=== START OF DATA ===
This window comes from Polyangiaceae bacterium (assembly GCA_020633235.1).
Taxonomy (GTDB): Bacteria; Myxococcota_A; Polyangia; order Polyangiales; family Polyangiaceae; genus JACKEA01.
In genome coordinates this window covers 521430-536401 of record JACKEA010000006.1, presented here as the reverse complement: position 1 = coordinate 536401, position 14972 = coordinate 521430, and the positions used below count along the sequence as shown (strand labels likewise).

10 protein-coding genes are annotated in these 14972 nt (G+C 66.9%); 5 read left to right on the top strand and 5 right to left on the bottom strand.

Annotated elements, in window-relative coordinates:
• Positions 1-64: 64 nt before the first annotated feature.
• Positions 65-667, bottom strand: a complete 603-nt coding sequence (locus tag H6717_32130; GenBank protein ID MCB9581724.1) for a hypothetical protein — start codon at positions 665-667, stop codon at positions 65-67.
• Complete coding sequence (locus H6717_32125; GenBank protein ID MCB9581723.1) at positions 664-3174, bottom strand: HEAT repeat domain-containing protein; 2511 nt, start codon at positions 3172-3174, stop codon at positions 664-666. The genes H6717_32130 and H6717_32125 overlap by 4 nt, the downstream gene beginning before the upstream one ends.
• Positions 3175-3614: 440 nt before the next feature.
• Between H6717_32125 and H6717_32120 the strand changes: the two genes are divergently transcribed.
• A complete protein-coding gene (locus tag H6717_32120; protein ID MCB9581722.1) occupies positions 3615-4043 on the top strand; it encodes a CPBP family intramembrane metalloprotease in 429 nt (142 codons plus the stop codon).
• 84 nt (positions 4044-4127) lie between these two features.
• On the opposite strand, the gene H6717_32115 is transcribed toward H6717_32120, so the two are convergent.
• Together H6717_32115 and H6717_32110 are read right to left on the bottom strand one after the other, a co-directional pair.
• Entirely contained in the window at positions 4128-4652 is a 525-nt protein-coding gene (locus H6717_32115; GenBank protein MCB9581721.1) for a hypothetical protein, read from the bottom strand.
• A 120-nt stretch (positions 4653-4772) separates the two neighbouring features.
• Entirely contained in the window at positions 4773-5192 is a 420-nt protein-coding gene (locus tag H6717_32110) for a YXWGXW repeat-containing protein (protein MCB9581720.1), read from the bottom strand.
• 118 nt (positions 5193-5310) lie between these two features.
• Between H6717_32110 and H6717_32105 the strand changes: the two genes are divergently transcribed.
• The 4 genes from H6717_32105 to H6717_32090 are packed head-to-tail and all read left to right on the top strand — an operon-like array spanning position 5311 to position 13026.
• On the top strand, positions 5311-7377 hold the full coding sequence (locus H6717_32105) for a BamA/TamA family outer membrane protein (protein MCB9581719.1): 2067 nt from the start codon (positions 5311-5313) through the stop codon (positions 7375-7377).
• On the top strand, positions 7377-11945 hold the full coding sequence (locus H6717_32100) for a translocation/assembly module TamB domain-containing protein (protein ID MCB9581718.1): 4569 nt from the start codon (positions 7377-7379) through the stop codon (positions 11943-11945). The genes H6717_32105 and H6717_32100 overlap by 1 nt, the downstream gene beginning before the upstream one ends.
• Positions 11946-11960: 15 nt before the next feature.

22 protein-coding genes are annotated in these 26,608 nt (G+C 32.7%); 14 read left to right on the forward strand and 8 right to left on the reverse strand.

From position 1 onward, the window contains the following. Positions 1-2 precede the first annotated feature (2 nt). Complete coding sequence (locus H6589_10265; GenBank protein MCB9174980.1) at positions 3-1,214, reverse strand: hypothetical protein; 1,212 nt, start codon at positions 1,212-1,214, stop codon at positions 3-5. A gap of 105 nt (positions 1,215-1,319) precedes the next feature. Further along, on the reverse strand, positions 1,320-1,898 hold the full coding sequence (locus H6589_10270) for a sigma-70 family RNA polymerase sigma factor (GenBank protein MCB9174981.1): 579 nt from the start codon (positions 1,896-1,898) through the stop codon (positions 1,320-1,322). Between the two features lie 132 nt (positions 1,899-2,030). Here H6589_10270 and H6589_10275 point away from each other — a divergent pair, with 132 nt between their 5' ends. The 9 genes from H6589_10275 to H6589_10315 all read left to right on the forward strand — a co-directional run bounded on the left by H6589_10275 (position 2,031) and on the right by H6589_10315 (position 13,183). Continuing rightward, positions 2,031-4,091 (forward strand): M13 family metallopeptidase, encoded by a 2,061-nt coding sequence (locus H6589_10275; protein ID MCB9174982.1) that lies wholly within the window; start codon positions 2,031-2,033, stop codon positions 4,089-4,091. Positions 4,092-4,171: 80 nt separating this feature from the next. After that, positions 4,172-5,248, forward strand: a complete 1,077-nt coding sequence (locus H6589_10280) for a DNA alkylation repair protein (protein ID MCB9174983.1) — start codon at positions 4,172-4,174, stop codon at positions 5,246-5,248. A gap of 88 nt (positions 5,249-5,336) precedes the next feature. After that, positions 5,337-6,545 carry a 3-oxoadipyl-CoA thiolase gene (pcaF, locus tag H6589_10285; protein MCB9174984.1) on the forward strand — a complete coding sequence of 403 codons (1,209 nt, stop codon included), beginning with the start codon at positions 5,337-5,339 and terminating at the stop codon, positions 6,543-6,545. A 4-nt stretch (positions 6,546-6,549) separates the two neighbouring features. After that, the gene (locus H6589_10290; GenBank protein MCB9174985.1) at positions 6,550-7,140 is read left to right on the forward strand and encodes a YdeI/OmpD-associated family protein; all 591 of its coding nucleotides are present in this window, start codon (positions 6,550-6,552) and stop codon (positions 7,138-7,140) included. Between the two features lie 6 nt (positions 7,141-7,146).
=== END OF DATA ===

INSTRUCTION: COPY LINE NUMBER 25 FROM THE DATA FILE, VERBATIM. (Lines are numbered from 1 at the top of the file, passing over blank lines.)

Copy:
From position 1 onward, the window contains the following. Positions 1-2 precede the first annotated feature (2 nt). Complete coding sequence (locus H6589_10265; GenBank protein MCB9174980.1) at positions 3-1,214, reverse strand: hypothetical protein; 1,212 nt, start codon at positions 1,212-1,214, stop codon at positions 3-5. A gap of 105 nt (positions 1,215-1,319) precedes the next feature. Further along, on the reverse strand, positions 1,320-1,898 hold the full coding sequence (locus H6589_10270) for a sigma-70 family RNA polymerase sigma factor (GenBank protein MCB9174981.1): 579 nt from the start codon (positions 1,896-1,898) through the stop codon (positions 1,320-1,322). Between the two features lie 132 nt (positions 1,899-2,030). Here H6589_10270 and H6589_10275 point away from each other — a divergent pair, with 132 nt between their 5' ends. The 9 genes from H6589_10275 to H6589_10315 all read left to right on the forward strand — a co-directional run bounded on the left by H6589_10275 (position 2,031) and on the right by H6589_10315 (position 13,183). Continuing rightward, positions 2,031-4,091 (forward strand): M13 family metallopeptidase, encoded by a 2,061-nt coding sequence (locus H6589_10275; protein ID MCB9174982.1) that lies wholly within the window; start codon positions 2,031-2,033, stop codon positions 4,089-4,091. Positions 4,092-4,171: 80 nt separating this feature from the next. After that, positions 4,172-5,248, forward strand: a complete 1,077-nt coding sequence (locus H6589_10280) for a DNA alkylation repair protein (protein ID MCB9174983.1) — start codon at positions 4,172-4,174, stop codon at positions 5,246-5,248. A gap of 88 nt (positions 5,249-5,336) precedes the next feature. After that, positions 5,337-6,545 carry a 3-oxoadipyl-CoA thiolase gene (pcaF, locus tag H6589_10285; protein MCB9174984.1) on the forward strand — a complete coding sequence of 403 codons (1,209 nt, stop codon included), beginning with the start codon at positions 5,337-5,339 and terminating at the stop codon, positions 6,543-6,545. A 4-nt stretch (positions 6,546-6,549) separates the two neighbouring features. After that, the gene (locus H6589_10290; GenBank protein MCB9174985.1) at positions 6,550-7,140 is read left to right on the forward strand and encodes a YdeI/OmpD-associated family protein; all 591 of its coding nucleotides are present in this window, start codon (positions 6,550-6,552) and stop codon (positions 7,138-7,140) included. Between the two features lie 6 nt (positions 7,141-7,146).